Mithali Raj returned to the T20I line-up against New Zealand in the third and final match of the series for the first time since being dropped for the semi-final in the ICC Women’s World T20 against England.
Mithali, who recently became the first woman to play 200 ODI matches, remained unbeaten on 24 off 20 deliveries as the New Zealand women won the match by 2 runs to complete a 3-0 whitewash.
Since the World T20 in November last year, the Indian team has changed coaches as Ramesh Powar was replaced by the WV Raman.
Powar, who copped flak for dropping Raj in the West Indies, feels that the decision to keep an experienced player out would have been taken with the future of the team in mind.
"I don't know what exactly is happening, but he did what exactly I did. The coach must be having some vision about how to take this team forward. You can't play forever. As a coach and captain, or the team management, you need to take a call about how to take the team forward," Powar told TOI.
The former India off-spinner, who received the support of Harmanpreet Kaur and Smriti Mandhana last year in the West Indies, explained that he was thinking more long-term and not specifically about the T20 World Cup.
"When I or the team management took that decision regarding Mithali, I wasn't thinking about just the T20 World Cup. If the same team, which had beaten Australia in the league stage without the senior player, would have won the semifinal, and that team was almost under-25 in terms of age, it would have given them a huge amount of confidence.
"So I was thinking ahead. My vision was that if we had won that game, it would have taken the team places in the future. In two to five years, these girls would have developed into a great team. That was my thought process."
Powar believes that the new coach Raman is working with the same logic as him.
"He's doing the same thing. He's thinking ahead. There's a vision. Everyone has a vision. A coach has to think about how to take his team forward. When I took this decision, I got a lot of criticism for it. I hope WV (Raman) gets a fair deal, and people don't get negative about it, and look at the bigger picture.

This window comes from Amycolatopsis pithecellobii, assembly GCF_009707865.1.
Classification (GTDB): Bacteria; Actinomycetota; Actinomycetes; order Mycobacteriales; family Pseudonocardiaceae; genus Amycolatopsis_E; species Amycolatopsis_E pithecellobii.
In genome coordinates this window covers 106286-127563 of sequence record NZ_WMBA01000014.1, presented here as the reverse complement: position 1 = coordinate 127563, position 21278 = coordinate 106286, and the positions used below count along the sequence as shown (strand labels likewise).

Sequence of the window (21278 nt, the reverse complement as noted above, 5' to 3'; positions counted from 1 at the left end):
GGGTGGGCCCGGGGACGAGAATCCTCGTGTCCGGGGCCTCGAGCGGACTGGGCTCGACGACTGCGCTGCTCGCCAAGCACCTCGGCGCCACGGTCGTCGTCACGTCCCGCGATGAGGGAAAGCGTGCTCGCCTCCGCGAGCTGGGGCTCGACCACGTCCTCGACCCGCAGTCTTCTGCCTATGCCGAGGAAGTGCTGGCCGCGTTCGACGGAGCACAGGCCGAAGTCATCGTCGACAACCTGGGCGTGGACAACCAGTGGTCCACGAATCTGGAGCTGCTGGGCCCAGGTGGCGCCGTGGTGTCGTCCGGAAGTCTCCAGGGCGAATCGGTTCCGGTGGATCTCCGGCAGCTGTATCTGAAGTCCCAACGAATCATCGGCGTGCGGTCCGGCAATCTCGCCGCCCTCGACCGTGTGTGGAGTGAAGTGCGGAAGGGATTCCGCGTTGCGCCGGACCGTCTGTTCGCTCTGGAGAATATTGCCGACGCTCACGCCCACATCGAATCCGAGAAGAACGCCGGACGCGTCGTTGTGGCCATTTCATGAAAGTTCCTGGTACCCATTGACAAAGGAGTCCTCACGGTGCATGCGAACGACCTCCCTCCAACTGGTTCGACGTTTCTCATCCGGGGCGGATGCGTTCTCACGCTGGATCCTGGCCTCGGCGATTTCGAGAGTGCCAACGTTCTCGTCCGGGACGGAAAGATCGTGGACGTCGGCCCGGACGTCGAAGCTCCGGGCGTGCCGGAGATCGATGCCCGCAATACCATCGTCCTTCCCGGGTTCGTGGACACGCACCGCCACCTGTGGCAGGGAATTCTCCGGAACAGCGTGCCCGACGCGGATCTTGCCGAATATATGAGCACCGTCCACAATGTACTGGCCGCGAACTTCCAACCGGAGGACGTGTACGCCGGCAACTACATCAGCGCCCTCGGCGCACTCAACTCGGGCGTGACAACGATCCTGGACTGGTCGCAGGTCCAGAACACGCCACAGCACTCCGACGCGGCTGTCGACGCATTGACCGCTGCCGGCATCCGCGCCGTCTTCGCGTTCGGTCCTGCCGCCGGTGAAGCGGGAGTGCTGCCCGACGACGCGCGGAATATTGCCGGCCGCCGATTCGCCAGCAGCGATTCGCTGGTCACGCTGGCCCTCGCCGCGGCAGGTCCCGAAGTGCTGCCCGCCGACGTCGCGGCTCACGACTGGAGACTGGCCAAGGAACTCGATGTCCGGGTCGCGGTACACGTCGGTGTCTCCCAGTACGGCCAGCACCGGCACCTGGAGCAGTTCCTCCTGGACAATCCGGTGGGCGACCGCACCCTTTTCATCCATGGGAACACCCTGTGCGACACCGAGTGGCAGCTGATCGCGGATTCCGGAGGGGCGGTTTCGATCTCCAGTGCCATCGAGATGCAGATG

"He's a newly-appointed coach. He needs some time to think about how he wants to take the team forward. He has started his vision. There's no option but to think ahead. It's not about Mithali, it's about forging a combination which you think is right. He must be planning to build a team for the next T20 World Cup," Powar said.
Powar hopes the BCCI will back Raman's decision in this case. "I hope he'll be treated nicely when he comes back. When you're involved in a series or tournament, it seems everything is fine. I too had no clue about what will happen when I was in Antigua. Once you land here, you come to know the impact of your decision. I hope Raman isn't criticised for this call, otherwise it will be a never-ending process. Every new coach will have to go through it," Powar said.
Powar, whose coaching philosophy was well received by his team, touched upon where he learnt the tricks of the trade too.
"I've been coached by the likes of (Ramakant) Achrekar and Vasu (Paranjpe) sir. They backed talent which deserved to be there. I try to do my job honestly, just like them. If I try to see what would benefit me, then I wouldn't be a good coach. I have to think what's in the benefit of the team now, and in two years' time.
"If I wanted to be the India women's team coach forever, I would have looked to maintain a good rapport with all the senior players - Mithali, Harmanpreet and Smriti. But that isn't in my nature. I'm a result-oriented person, and for that, you have to go through a process. You've to take some tough calls at times," Powar concluded.